Apple’s China Problem Is All Anyone Is Talking About
Apple has a China problem.
This week, the Nikkei Asian Review reported that Apple had asked its contract manufacturers to evaluate shifting as much as 30% of its iPhone production from China to other countries. It was the latest in a string of recent reports that call into question whether Apple should—or even could—move iPhone production from China to escape tariffs being considered by the Trump Administration.
But Apple hasn’t said a word publicly about the topic, creating uncertainty about its plans.
In addition to the China news, TF International Securities analyst Ming-Chi Kuo told investors this week that Apple may debut three new iPhones next year. His report came around the same time a study that said that office workers worldwide feel more productive on a Mac than a Windows PC.
Read on for more about Apple’s week:
Apple is considering a big move
China The week’s biggest news came from Nikkei Asian Review, which reported that Apple has asked manufacturing partners to assess moving up to 30% of Apple’s iPhone production from China. The move is a response to the U.S.-China trade war, according to the report, and Apple’s fear that its iPhone manufacturing costs will rise significantly if the U.S. imposes $300 billion in new tariffs on China-made products.
Or maybe not
After the report, Wedbush analyst Dan Ives cast doubt that Apple would be able to move such a big part of its iPhone production from China. He told investors in a note that Apple would only be able to shift up to 7% of its production from China within the next 12 to 18 months, at best. Ives added that Apple reliance on China is such that it’s difficult to move substantial manufacturing elsewhere.
Best Buy is Apple’s new best fix-it friend
Hoping to make it easier for Apple users to get their devices fixed, Apple said that it will add nearly 1,000 Best Buy retail locations to its list of Apple-authorized repair locations. Best Buy technicians at those locations will be Apple-certified and any fixes they make will be covered under Apple’s product warranties. Previously, Apple customers were required to either bring their devices to an Apple Store or a third-party authorized technician. In some areas, there were few authorized technicians.
Are you not satisfied?
Market research firm Jamf reported the results of a new study recently about satisfaction among corporate workers with Apple devices. The company found that 97% of respondents who moved from a Windows PC to a Mac believed they were more productive on Apple computers. Ninety-five percent said the Mac made them more creative.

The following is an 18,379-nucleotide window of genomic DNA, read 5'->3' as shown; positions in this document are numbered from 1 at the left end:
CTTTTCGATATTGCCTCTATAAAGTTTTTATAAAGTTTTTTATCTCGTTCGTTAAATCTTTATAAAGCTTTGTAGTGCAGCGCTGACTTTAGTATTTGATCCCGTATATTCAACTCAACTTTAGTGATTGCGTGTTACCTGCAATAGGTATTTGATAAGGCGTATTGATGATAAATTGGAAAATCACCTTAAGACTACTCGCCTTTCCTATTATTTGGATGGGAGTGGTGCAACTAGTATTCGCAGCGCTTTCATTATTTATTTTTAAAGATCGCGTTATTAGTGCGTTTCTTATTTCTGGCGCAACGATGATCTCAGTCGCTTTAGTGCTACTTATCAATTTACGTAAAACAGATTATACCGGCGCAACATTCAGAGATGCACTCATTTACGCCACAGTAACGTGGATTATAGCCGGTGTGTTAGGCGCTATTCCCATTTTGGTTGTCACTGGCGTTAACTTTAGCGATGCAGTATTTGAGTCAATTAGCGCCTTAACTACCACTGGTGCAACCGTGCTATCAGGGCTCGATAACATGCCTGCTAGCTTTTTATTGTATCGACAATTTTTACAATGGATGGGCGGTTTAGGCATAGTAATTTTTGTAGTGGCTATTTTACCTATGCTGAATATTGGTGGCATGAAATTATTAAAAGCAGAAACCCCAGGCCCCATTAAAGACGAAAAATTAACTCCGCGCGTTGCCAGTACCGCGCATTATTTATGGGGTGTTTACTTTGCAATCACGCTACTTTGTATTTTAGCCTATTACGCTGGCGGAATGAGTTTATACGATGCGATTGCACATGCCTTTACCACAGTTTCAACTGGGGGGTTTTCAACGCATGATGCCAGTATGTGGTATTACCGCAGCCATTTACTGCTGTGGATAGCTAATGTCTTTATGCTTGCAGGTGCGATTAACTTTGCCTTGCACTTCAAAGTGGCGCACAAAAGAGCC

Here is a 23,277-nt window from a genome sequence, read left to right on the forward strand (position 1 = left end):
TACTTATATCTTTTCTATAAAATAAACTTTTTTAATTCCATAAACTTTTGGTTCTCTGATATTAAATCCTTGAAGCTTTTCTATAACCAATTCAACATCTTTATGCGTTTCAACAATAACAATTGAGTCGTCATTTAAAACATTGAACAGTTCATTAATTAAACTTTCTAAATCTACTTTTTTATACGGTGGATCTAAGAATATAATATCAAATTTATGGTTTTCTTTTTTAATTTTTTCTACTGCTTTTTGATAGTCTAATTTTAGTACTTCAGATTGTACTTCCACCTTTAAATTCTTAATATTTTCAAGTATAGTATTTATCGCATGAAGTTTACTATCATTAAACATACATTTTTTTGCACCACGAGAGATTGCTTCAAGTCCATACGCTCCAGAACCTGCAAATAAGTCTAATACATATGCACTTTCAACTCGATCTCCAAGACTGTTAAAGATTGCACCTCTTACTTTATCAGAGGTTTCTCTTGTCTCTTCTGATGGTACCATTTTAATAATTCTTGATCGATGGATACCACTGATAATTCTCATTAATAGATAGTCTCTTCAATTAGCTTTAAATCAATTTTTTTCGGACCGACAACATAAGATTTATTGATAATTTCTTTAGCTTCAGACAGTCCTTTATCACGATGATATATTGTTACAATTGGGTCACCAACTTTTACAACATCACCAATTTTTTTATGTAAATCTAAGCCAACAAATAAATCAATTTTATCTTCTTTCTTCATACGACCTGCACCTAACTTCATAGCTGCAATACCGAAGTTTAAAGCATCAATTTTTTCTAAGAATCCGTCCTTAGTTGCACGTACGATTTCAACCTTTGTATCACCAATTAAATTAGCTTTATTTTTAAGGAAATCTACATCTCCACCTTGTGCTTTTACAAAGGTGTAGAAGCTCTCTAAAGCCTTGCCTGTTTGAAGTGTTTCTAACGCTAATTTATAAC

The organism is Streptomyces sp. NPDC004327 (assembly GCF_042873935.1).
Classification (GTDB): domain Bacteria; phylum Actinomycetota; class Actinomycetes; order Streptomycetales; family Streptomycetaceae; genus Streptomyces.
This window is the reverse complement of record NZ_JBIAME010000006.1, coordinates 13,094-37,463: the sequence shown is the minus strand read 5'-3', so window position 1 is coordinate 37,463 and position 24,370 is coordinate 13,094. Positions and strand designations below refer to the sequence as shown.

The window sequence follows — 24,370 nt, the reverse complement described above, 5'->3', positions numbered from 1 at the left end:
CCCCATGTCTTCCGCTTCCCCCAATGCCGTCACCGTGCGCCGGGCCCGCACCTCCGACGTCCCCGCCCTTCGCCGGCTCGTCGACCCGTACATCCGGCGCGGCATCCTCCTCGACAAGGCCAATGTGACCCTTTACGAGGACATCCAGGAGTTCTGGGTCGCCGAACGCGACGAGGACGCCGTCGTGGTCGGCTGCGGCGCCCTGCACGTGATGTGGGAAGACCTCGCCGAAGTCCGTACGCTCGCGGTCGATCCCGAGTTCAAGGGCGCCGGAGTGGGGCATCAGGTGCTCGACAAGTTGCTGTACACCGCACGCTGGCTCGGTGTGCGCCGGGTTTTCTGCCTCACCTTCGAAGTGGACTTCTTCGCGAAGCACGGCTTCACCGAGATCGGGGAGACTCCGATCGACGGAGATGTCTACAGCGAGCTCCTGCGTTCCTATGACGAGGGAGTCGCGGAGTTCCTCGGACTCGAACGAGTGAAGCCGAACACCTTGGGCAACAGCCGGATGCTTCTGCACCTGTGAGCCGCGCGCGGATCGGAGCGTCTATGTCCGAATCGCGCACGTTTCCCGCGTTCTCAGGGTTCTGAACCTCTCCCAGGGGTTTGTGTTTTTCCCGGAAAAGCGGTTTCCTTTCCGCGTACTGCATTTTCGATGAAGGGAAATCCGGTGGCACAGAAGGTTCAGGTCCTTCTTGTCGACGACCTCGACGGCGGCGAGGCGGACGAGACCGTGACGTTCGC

Apple Watch Vs. Android
Apple Watch will remain the most popular smartwatch through 2023, IDC predicted this week. The researcher said that 131.6 million wearables will ship to stores in 2023, and Apple Watch will account for 25.9% of all those shipments. Competing Android devices from device makers including Samsung and Huawei will account for the remaining share, but none of them will come close to matching Apple, according to the report.
Tim Cook’s Glassdoor ranking rises
Job review site Glassdoor this week released its annual list of top CEOs, ranked by whether employees approve of the job that they’re doing. Apple CEO Tim Cook was ranked No. 69 with a 92% approval rating. It was bad news for Cook, who continues to see his approval rating slip. In 2012, he was first on Glassdoor’s list with a 97% approval rating and then hovered around No. 10 in subsequent years. But his showing this year was better than in 2018, when he was ranked No. 96.
Three new iPhones coming in 2020. Maybe
TF International Securities analyst Ming-Chi Kuo said this week that he expects Apple to introduce three new iPhones in 2020 with screen sizes of 6.7 inches, 6.1 inches, and 5.4 inches. Kuo, who cited unnamed sources, but is one of the more accurate Apple predictors, said that the 6.7-inch and 5.4-inch models would each support high-speed 5G connections that carriers like Verizon and AT&T are rolling out.
One more thing
Apple is trying a few new things in its Apple Stores, Apple-tracking site 9to5Mac reported this week. The report said that Apple is adding new displays inside stores about iPhones that that more completely describe their features. Apple Watch display tables have also been changed to make it easier to find a watchband that goes with a particular Apple Watch face, according to the report.
More must-read stories from Fortune:
—The fall and rise of VR: The struggle to make virtual reality get real
—Slack went public without an IPO. Here’s how a direct offering works
—Welcome to the next generation of corporate phishing scams
—Listen to our new audio briefing, Fortune 500 Daily
Catch up with Data Sheet, Fortune‘s daily digest on the business of tech.